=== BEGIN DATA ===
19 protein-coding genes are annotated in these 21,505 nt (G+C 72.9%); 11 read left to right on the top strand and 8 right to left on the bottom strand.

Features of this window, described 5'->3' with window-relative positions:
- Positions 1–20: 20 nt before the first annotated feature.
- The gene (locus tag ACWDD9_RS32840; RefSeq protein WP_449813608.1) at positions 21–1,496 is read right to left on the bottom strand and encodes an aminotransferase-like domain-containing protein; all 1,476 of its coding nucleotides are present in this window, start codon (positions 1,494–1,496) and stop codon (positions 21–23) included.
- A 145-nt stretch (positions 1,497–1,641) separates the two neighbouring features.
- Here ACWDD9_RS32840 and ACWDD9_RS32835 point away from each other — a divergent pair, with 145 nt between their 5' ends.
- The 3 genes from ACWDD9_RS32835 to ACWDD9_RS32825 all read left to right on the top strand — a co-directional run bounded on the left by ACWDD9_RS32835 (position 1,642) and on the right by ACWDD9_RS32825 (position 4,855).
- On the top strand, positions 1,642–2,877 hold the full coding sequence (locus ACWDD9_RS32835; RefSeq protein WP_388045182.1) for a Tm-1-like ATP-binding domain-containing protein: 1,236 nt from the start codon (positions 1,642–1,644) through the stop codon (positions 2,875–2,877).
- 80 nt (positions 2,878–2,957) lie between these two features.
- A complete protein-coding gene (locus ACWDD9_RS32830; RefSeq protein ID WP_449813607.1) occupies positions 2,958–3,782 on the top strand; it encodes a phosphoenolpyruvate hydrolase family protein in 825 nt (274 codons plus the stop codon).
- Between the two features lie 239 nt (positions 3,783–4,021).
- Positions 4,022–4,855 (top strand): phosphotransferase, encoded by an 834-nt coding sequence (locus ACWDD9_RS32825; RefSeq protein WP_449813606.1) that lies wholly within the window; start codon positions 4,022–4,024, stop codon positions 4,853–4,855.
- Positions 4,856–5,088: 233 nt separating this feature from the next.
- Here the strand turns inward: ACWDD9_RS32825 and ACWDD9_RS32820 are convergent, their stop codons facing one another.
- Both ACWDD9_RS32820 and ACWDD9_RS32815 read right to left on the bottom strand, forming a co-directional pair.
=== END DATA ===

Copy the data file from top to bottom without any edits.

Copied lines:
19 protein-coding genes are annotated in these 21,505 nt (G+C 72.9%); 11 read left to right on the top strand and 8 right to left on the bottom strand.

Features of this window, described 5'->3' with window-relative positions:
- Positions 1–20: 20 nt before the first annotated feature.
- The gene (locus tag ACWDD9_RS32840; RefSeq protein WP_449813608.1) at positions 21–1,496 is read right to left on the bottom strand and encodes an aminotransferase-like domain-containing protein; all 1,476 of its coding nucleotides are present in this window, start codon (positions 1,494–1,496) and stop codon (positions 21–23) included.
- A 145-nt stretch (positions 1,497–1,641) separates the two neighbouring features.
- Here ACWDD9_RS32840 and ACWDD9_RS32835 point away from each other — a divergent pair, with 145 nt between their 5' ends.
- The 3 genes from ACWDD9_RS32835 to ACWDD9_RS32825 all read left to right on the top strand — a co-directional run bounded on the left by ACWDD9_RS32835 (position 1,642) and on the right by ACWDD9_RS32825 (position 4,855).
- On the top strand, positions 1,642–2,877 hold the full coding sequence (locus ACWDD9_RS32835; RefSeq protein WP_388045182.1) for a Tm-1-like ATP-binding domain-containing protein: 1,236 nt from the start codon (positions 1,642–1,644) through the stop codon (positions 2,875–2,877).
- 80 nt (positions 2,878–2,957) lie between these two features.
- A complete protein-coding gene (locus ACWDD9_RS32830; RefSeq protein ID WP_449813607.1) occupies positions 2,958–3,782 on the top strand; it encodes a phosphoenolpyruvate hydrolase family protein in 825 nt (274 codons plus the stop codon).
- Between the two features lie 239 nt (positions 3,783–4,021).
- Positions 4,022–4,855 (top strand): phosphotransferase, encoded by an 834-nt coding sequence (locus ACWDD9_RS32825; RefSeq protein WP_449813606.1) that lies wholly within the window; start codon positions 4,022–4,024, stop codon positions 4,853–4,855.
- Positions 4,856–5,088: 233 nt separating this feature from the next.
- Here the strand turns inward: ACWDD9_RS32825 and ACWDD9_RS32820 are convergent, their stop codons facing one another.
- Both ACWDD9_RS32820 and ACWDD9_RS32815 read right to left on the bottom strand, forming a co-directional pair.